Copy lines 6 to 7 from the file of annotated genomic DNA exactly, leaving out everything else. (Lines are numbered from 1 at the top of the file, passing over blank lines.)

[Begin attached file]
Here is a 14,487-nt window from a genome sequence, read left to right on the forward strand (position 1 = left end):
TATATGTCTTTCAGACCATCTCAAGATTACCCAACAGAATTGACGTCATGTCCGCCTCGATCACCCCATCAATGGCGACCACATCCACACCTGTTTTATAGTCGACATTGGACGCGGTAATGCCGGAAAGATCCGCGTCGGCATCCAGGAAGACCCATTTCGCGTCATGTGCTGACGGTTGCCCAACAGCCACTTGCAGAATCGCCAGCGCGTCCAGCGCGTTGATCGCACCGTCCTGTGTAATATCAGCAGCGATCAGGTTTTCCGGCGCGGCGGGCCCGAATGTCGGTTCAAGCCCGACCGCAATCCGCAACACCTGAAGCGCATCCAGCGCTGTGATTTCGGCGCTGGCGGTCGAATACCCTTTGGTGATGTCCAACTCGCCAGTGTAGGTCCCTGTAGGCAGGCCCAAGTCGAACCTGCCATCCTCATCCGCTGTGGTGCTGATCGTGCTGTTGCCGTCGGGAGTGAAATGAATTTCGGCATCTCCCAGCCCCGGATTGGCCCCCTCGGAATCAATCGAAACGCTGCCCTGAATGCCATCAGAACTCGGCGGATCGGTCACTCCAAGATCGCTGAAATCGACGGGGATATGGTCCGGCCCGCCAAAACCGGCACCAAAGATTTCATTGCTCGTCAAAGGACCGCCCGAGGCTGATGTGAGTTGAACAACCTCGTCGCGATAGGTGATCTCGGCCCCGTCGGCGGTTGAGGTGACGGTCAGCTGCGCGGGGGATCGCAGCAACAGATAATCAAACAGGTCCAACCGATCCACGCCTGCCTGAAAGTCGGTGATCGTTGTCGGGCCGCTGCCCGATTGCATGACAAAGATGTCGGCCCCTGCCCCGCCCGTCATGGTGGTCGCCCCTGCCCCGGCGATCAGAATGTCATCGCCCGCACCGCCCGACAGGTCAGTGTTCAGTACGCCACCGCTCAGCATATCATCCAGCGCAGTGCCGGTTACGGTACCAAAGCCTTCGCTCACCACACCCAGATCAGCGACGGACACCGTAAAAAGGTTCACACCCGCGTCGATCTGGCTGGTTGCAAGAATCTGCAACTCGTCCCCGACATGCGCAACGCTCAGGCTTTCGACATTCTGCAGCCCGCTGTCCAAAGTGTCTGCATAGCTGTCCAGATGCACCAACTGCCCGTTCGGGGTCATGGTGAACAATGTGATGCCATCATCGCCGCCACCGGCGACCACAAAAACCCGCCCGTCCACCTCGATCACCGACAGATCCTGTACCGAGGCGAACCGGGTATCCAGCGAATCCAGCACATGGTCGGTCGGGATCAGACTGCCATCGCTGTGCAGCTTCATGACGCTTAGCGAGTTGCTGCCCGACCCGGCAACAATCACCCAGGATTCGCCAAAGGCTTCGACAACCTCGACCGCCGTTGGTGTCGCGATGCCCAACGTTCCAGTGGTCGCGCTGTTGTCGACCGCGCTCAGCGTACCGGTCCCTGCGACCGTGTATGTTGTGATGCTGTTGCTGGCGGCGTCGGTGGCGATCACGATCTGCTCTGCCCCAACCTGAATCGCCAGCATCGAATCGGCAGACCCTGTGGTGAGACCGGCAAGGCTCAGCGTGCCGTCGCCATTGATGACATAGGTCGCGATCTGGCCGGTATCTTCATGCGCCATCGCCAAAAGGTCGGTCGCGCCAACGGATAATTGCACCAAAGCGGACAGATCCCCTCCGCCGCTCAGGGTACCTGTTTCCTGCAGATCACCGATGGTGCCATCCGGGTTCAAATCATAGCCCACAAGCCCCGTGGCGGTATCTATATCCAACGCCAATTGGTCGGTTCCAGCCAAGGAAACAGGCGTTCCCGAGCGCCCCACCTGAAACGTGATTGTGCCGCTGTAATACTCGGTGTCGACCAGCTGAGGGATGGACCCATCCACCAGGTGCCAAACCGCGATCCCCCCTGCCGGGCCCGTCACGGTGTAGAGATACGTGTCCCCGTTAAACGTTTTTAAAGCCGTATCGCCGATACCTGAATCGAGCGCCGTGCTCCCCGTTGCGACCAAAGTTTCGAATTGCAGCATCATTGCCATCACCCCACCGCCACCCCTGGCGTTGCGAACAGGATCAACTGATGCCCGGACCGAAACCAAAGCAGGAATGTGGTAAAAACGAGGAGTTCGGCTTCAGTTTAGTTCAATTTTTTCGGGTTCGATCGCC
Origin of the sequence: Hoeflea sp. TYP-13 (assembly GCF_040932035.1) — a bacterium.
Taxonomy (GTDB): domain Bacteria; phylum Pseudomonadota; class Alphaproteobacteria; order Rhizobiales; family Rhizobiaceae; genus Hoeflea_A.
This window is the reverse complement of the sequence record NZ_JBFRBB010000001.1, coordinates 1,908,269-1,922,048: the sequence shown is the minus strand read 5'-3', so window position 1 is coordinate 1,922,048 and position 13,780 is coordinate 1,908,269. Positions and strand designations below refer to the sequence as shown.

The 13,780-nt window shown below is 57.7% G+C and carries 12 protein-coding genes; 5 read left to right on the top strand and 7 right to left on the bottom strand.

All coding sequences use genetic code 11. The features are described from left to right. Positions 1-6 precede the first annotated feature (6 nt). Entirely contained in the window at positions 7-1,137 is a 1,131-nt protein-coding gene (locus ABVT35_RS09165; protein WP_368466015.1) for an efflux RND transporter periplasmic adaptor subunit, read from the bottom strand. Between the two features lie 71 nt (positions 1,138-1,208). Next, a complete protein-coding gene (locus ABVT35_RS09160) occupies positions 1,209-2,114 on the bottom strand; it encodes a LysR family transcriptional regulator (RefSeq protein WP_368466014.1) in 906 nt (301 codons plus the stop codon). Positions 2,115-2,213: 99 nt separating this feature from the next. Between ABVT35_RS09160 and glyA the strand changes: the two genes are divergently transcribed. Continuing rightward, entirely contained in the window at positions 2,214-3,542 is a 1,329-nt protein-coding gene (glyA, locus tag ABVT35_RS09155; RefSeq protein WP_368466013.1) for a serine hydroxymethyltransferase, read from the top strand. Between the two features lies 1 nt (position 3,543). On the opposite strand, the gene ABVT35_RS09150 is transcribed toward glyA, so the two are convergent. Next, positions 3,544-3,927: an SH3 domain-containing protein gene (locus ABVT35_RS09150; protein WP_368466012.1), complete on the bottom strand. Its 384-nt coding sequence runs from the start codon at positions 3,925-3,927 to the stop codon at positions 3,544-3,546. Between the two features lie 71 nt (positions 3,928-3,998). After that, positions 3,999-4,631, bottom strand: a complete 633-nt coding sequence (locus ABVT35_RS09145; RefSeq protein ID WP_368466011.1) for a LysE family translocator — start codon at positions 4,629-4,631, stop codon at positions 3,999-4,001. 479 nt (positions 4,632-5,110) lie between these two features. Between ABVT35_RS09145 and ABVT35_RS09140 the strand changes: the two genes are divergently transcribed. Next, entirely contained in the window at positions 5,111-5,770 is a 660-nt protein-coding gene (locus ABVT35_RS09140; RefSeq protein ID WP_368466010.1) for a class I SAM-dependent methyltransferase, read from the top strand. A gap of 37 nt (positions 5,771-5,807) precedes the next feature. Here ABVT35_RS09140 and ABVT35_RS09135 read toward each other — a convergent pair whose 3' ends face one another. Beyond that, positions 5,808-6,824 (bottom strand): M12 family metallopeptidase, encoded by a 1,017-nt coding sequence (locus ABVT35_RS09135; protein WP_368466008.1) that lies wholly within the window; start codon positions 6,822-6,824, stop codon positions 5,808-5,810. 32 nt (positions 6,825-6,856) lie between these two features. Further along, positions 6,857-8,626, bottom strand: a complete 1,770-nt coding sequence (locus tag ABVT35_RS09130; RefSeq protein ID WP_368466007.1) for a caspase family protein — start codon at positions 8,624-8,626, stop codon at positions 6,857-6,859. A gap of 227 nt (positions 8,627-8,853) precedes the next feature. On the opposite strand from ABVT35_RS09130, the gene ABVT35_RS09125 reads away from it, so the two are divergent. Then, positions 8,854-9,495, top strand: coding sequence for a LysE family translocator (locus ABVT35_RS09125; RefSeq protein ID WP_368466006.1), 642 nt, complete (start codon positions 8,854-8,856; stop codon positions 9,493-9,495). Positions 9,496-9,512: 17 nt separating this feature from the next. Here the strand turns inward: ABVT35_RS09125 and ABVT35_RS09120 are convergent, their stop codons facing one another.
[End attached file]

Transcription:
The 13,780-nt window shown below is 57.7% G+C and carries 12 protein-coding genes; 5 read left to right on the top strand and 7 right to left on the bottom strand.

All coding sequences use genetic code 11. The features are described from left to right. Positions 1-6 precede the first annotated feature (6 nt). Entirely contained in the window at positions 7-1,137 is a 1,131-nt protein-coding gene (locus ABVT35_RS09165; protein WP_368466015.1) for an efflux RND transporter periplasmic adaptor subunit, read from the bottom strand. Between the two features lie 71 nt (positions 1,138-1,208). Next, a complete protein-coding gene (locus ABVT35_RS09160) occupies positions 1,209-2,114 on the bottom strand; it encodes a LysR family transcriptional regulator (RefSeq protein WP_368466014.1) in 906 nt (301 codons plus the stop codon). Positions 2,115-2,213: 99 nt separating this feature from the next. Between ABVT35_RS09160 and glyA the strand changes: the two genes are divergently transcribed. Continuing rightward, entirely contained in the window at positions 2,214-3,542 is a 1,329-nt protein-coding gene (glyA, locus tag ABVT35_RS09155; RefSeq protein WP_368466013.1) for a serine hydroxymethyltransferase, read from the top strand. Between the two features lies 1 nt (position 3,543). On the opposite strand, the gene ABVT35_RS09150 is transcribed toward glyA, so the two are convergent. Next, positions 3,544-3,927: an SH3 domain-containing protein gene (locus ABVT35_RS09150; protein WP_368466012.1), complete on the bottom strand. Its 384-nt coding sequence runs from the start codon at positions 3,925-3,927 to the stop codon at positions 3,544-3,546. Between the two features lie 71 nt (positions 3,928-3,998). After that, positions 3,999-4,631, bottom strand: a complete 633-nt coding sequence (locus ABVT35_RS09145; RefSeq protein ID WP_368466011.1) for a LysE family translocator — start codon at positions 4,629-4,631, stop codon at positions 3,999-4,001. 479 nt (positions 4,632-5,110) lie between these two features. Between ABVT35_RS09145 and ABVT35_RS09140 the strand changes: the two genes are divergently transcribed. Next, entirely contained in the window at positions 5,111-5,770 is a 660-nt protein-coding gene (locus ABVT35_RS09140; RefSeq protein ID WP_368466010.1) for a class I SAM-dependent methyltransferase, read from the top strand. A gap of 37 nt (positions 5,771-5,807) precedes the next feature. Here ABVT35_RS09140 and ABVT35_RS09135 read toward each other — a convergent pair whose 3' ends face one another. Beyond that, positions 5,808-6,824 (bottom strand): M12 family metallopeptidase, encoded by a 1,017-nt coding sequence (locus ABVT35_RS09135; protein WP_368466008.1) that lies wholly within the window; start codon positions 6,822-6,824, stop codon positions 5,808-5,810. 32 nt (positions 6,825-6,856) lie between these two features. Further along, positions 6,857-8,626, bottom strand: a complete 1,770-nt coding sequence (locus tag ABVT35_RS09130; RefSeq protein ID WP_368466007.1) for a caspase family protein — start codon at positions 8,624-8,626, stop codon at positions 6,857-6,859. A gap of 227 nt (positions 8,627-8,853) precedes the next feature. On the opposite strand from ABVT35_RS09130, the gene ABVT35_RS09125 reads away from it, so the two are divergent. Then, positions 8,854-9,495, top strand: coding sequence for a LysE family translocator (locus ABVT35_RS09125; RefSeq protein ID WP_368466006.1), 642 nt, complete (start codon positions 8,854-8,856; stop codon positions 9,493-9,495). Positions 9,496-9,512: 17 nt separating this feature from the next. Here the strand turns inward: ABVT35_RS09125 and ABVT35_RS09120 are convergent, their stop codons facing one another.